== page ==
How new tech can detect fruit flies in Bundy
Austchilli is the first farm in Bundaberg to undergo a rollout of RapidAIM’s fruit fly pest detection technology.
Visiting the region recently to set up the grid, RapidAIM CEO and co-founder Dr Nancy Schellhorn said the rollout was part of the Hinkler AgTech Initiative led by CQUniversity, enabling growers to test and trial agtech.
She said a grid of 30 was being trialled at the local chilli farm.
“We had great conversations this morning as part of the Hinkler Innovation Series lectures about rolling a grid out across Bundaberg – something that we’ve done in other regions,” she said.
“We have three region’s where we’ve rolled out, probably covered about 200 sqkm in each region and what that allows the community to do is see an area wide view of the pest and you can see where the problem starts.
“For example in winter and really get on top of that before the season really picks up.”
Dr Schellhorn likened the management technology for pest to the Bureau of Meteorology’s technology for weather.
“My background is as a research scientist from the CSIRO for a couple decades, and two years ago my CSIRO colleagues and I, my co-founders, we decided to exit CSIRO and we licenced the technology that we invented while we were at CSIRO,” she said.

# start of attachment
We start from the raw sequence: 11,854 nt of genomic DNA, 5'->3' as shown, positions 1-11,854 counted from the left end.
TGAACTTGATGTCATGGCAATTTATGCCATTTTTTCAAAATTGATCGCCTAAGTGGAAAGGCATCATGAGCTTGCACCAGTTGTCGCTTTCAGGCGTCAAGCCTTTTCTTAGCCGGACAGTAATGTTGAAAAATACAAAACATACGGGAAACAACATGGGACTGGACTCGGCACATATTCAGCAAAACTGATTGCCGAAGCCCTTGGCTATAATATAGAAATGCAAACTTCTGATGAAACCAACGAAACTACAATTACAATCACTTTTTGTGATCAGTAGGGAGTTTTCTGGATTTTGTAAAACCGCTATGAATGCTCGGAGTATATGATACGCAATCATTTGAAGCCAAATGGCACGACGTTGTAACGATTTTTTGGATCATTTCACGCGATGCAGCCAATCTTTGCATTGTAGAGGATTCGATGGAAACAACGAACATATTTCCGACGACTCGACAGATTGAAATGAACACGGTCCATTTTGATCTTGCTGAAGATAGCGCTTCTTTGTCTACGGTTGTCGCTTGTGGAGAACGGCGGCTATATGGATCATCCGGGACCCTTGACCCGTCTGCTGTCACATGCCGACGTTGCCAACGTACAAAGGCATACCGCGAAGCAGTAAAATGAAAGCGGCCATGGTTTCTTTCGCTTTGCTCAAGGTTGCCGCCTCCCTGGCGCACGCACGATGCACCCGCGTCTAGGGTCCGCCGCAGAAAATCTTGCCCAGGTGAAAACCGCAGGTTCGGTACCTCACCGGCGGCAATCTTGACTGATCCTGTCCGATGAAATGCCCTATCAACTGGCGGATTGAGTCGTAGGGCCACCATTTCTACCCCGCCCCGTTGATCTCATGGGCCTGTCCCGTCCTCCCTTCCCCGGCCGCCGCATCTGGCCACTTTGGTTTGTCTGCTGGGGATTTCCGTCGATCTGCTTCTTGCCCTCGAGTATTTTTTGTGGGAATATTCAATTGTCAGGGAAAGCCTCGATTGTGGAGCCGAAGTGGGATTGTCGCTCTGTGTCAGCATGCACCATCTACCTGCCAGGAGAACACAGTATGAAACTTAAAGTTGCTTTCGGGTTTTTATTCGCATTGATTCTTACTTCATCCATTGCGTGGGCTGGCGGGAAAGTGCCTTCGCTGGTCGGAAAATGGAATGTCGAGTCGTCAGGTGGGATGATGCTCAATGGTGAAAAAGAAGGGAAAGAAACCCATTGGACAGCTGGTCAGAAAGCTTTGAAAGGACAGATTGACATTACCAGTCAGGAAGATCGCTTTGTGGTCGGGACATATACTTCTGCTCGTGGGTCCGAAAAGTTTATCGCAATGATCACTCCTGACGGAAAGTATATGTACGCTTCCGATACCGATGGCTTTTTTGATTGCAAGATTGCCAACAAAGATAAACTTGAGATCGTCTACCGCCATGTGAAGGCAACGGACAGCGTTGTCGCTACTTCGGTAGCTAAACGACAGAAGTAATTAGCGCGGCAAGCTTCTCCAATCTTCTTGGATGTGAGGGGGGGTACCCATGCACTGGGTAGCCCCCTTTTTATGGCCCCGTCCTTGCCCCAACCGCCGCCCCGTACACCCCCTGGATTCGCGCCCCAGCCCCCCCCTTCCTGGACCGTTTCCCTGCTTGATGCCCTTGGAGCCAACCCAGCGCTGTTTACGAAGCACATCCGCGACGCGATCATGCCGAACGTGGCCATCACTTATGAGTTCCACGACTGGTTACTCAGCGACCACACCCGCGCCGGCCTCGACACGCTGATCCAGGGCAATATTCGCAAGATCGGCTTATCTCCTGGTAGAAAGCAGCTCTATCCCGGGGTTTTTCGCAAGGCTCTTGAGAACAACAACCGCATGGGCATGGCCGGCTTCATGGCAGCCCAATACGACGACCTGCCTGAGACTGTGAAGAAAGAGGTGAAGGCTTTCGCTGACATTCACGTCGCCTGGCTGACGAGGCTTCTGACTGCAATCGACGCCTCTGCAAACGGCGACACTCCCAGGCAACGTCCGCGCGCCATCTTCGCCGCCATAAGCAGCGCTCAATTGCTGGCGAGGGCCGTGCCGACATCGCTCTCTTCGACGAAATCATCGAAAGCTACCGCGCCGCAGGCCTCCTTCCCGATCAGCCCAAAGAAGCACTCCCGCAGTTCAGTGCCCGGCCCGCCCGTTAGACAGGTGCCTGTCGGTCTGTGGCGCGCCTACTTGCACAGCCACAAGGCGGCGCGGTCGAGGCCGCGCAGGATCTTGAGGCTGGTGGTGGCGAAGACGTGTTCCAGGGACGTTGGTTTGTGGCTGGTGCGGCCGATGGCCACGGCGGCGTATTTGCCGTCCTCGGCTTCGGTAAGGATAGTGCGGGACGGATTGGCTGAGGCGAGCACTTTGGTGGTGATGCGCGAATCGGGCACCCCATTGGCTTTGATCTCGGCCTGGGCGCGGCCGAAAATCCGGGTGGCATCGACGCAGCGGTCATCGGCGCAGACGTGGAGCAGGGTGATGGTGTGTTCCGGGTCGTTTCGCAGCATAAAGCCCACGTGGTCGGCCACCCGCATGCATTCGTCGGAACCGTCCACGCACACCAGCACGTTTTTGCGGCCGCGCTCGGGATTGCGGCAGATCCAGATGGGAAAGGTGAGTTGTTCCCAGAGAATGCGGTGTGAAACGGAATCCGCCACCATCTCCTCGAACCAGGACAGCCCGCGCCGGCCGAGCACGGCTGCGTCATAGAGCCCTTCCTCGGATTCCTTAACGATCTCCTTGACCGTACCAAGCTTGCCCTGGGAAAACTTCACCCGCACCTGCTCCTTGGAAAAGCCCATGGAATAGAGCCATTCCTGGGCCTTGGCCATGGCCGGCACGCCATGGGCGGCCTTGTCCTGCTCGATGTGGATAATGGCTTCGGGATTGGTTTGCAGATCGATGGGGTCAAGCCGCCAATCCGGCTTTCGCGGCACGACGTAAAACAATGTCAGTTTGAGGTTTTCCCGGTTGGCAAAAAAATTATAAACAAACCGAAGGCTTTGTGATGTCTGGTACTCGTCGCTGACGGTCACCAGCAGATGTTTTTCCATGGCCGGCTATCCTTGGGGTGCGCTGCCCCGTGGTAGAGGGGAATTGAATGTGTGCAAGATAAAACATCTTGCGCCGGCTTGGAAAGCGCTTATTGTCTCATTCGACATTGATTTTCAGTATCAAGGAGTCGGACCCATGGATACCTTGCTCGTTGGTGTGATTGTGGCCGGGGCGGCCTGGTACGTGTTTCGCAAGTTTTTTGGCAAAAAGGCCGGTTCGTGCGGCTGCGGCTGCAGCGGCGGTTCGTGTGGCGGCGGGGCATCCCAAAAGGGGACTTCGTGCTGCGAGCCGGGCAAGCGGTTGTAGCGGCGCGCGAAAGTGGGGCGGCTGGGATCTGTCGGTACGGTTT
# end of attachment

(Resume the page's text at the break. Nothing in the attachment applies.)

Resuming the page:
“So we were at CSIRO trying to solve a really big problem and that is that pest management is a guessing game.”
With RapidAIM she said they first savings for growers was labour saving, as now they are getting the information in real time with the sensor technology.
With grids in three regions, Dr Schellhorn said she was excited about the prospects of Bundaberg becoming one of the next regions to roll out a grid across the area.
She said the business aspect was a bit of a rollercoaster but it was fulfilling to think they could help producers.
While she was in the region, Dr Schellhorn said she spoke with the Bundaberg Fruit and Vegetable Growers and the State Government about how to roll out the grid in Bundaberg more widely.
“I think the great thing about the Hinkler Innovation Centre and the grant, is that with new technology, particular technology we’ve never had before it grows the opportunity to test and trial without a big outlay for cash for something that’s unknown,” Dr Schellhorn said.
“I think that’s going to be instrumental as we grow innovation in Australia, when there’s an education component, when there’s something knew about it, getting in the hands of users for testing and trial.”
For more information about RapidAIM click here.